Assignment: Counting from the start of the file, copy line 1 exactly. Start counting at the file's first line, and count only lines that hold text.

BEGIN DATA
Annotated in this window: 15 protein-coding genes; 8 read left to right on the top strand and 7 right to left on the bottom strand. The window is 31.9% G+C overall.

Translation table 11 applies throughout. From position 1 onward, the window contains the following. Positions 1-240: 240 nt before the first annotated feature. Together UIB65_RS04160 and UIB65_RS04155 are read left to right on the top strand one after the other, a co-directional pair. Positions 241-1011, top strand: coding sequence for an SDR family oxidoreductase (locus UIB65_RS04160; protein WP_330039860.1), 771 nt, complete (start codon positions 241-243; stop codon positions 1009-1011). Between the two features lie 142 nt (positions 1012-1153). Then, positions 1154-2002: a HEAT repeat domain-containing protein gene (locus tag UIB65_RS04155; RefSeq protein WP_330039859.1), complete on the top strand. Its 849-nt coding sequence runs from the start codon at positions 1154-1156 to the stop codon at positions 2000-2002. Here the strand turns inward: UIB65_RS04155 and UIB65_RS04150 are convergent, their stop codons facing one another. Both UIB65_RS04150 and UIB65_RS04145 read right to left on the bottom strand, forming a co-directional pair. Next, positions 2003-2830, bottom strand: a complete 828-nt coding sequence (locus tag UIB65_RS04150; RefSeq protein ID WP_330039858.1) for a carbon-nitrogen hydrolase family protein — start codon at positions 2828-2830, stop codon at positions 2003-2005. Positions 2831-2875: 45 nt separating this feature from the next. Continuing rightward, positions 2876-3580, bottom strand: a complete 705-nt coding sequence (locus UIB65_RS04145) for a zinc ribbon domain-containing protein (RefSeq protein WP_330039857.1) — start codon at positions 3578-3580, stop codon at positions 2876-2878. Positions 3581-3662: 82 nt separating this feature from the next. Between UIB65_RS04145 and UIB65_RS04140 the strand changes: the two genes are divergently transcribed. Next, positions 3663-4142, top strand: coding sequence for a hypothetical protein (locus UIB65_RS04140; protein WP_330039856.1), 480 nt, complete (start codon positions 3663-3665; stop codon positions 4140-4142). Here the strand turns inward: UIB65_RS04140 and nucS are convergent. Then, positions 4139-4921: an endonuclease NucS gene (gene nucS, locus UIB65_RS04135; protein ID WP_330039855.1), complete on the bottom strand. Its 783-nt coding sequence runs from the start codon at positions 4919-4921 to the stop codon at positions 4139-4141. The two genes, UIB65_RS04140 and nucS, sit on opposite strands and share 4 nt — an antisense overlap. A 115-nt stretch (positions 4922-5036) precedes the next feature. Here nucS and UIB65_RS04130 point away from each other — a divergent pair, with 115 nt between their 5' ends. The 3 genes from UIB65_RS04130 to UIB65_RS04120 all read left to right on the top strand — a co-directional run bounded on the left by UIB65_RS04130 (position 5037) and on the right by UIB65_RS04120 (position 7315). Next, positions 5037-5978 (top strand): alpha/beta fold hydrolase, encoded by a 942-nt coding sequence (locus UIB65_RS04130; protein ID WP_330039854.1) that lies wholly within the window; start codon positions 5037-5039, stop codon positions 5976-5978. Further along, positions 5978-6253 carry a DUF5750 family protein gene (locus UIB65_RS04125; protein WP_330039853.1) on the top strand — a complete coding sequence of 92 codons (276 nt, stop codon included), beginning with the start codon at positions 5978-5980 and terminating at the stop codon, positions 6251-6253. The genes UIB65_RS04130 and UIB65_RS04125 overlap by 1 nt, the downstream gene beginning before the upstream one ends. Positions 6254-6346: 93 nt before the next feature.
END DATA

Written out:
Annotated in this window: 15 protein-coding genes; 8 read left to right on the top strand and 7 right to left on the bottom strand. The window is 31.9% G+C overall.